North Wind (Waziregi Huhira)

by Richard L. Dieterle

The name Waziregi Huhira means "the Wind from (the Land of) the Pines." He is also known as "Grandfather Porcupine."1 North Wind is a minor war deity honored in warbundle feasts.2 As we see in this prayer from the Thunderbird Clan Warbundle Feast, North Wind is offered a wide variety of foodstuffs:

Here again Waziregihuhira, thou sayest, "I am equal," so grandfather Jobenągiwįxka said, it is said. Tobacco, soup, vegetables, what a tree bears, fruit, as we call it, and maple sugar, that also we send towards you. If you accept them, the request is for war powers and life, that we ask of you. To kill a person outright is an excellent power to have, grandfather Porcupine, you said of yourself. So grandfather Jobenągiwįxka said, it is said.3

The Bear Clan recognizes Waziregi Huhira as a manifestation of White Bear, the great Island Weight of the north.4 The breath of the North Wind is freezing cold and infects its victims with fatigue and sometimes death. Once the North Wind came to the center of the earth and took control over the deer and the ancestors of the wolves, but he was not able to conquer the Wolf Spirits, who forced him to return to his home in the north.5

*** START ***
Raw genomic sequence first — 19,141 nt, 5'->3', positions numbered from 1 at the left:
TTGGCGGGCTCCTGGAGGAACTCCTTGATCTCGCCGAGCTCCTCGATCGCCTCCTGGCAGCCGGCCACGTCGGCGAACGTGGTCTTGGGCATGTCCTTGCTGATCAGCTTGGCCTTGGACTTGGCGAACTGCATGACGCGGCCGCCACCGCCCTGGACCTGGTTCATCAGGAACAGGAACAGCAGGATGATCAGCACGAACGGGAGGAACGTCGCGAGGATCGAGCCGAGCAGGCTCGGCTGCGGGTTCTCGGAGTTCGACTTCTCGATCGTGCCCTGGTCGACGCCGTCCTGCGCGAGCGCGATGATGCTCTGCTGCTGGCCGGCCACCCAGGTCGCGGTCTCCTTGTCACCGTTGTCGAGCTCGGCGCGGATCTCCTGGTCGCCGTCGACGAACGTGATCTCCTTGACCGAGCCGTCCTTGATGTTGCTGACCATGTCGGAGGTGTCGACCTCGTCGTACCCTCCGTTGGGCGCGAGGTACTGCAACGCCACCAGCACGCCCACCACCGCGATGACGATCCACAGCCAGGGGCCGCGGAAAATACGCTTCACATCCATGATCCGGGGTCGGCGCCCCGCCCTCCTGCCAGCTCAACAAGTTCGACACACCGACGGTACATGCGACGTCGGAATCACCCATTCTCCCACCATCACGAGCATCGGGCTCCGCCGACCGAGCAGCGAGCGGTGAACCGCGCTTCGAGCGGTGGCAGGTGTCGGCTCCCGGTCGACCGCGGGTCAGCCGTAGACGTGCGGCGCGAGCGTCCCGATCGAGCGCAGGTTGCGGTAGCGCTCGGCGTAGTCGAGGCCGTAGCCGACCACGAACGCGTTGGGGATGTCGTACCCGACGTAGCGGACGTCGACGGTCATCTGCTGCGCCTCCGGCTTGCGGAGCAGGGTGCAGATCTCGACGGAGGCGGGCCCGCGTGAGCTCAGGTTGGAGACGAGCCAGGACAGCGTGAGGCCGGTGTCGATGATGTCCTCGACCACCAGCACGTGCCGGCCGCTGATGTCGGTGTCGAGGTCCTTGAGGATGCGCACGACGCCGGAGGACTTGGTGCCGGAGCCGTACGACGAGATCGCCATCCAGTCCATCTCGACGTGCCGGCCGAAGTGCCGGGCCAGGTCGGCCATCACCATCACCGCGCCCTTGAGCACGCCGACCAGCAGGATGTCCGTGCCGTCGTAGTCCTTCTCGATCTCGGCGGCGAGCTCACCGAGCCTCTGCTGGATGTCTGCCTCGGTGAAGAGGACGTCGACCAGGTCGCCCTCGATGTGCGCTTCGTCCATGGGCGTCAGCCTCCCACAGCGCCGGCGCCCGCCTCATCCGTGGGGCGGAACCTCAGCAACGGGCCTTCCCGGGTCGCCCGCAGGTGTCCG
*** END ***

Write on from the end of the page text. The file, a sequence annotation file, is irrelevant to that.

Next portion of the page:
Links: South Wind, Bear Spirits, White Bear, The Wazija, Island Weights, Wolf & Dog Spirits, Deer Spirits.

Stories: featuring North Wind as a character: Wolves and Humans.


1 Paul Radin, The Winnebago Tribe (Lincoln: University of Nebraska Press, 1990 [1923]) 415.

2 Radin, The Winnebago Tribe, 393.

3 Radin, The Winnebago Tribe, 415.

4 Walter Funmaker, The Winnebago Black Bear Subclan: a Defended Culture (Ph.D. Thesis, University of Minnesota: December, 1986 [MnU-D 86-361]) 48-49. Informant: One Who Wins of the Winnebago Bear Clan.

5 Paul Radin, "Wolves," Winnebago Notebooks (Philadelphia: American Philosophical Society) Notebook #5: 1-40.